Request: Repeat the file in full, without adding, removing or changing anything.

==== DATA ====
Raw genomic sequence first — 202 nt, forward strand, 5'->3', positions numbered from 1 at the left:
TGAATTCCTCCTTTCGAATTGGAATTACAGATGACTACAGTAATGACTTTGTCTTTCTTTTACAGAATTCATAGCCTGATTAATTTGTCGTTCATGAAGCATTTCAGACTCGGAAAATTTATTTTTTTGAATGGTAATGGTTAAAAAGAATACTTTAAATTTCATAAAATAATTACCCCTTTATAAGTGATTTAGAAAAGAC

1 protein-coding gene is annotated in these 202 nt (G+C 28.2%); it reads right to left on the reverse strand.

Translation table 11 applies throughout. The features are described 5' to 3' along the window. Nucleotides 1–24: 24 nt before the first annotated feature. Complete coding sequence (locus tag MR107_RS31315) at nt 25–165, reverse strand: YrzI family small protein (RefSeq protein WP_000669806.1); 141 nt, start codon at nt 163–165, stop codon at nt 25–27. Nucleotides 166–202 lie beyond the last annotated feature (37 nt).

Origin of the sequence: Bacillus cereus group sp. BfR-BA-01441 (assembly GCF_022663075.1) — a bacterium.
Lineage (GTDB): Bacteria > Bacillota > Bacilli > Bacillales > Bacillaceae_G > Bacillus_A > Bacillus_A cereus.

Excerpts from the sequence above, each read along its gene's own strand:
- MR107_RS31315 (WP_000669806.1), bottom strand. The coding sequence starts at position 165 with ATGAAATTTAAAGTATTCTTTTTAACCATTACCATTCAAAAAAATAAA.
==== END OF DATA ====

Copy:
Raw genomic sequence first — 202 nt, forward strand, 5'->3', positions numbered from 1 at the left:
TGAATTCCTCCTTTCGAATTGGAATTACAGATGACTACAGTAATGACTTTGTCTTTCTTTTACAGAATTCATAGCCTGATTAATTTGTCGTTCATGAAGCATTTCAGACTCGGAAAATTTATTTTTTTGAATGGTAATGGTTAAAAAGAATACTTTAAATTTCATAAAATAATTACCCCTTTATAAGTGATTTAGAAAAGAC

1 protein-coding gene is annotated in these 202 nt (G+C 28.2%); it reads right to left on the reverse strand.

Translation table 11 applies throughout. The features are described 5' to 3' along the window. Nucleotides 1–24: 24 nt before the first annotated feature. Complete coding sequence (locus tag MR107_RS31315) at nt 25–165, reverse strand: YrzI family small protein (RefSeq protein WP_000669806.1); 141 nt, start codon at nt 163–165, stop codon at nt 25–27. Nucleotides 166–202 lie beyond the last annotated feature (37 nt).

Origin of the sequence: Bacillus cereus group sp. BfR-BA-01441 (assembly GCF_022663075.1) — a bacterium.
Lineage (GTDB): Bacteria > Bacillota > Bacilli > Bacillales > Bacillaceae_G > Bacillus_A > Bacillus_A cereus.

Excerpts from the sequence above, each read along its gene's own strand:
- MR107_RS31315 (WP_000669806.1), bottom strand. The coding sequence starts at position 165 with ATGAAATTTAAAGTATTCTTTTTAACCATTACCATTCAAAAAAATAAA.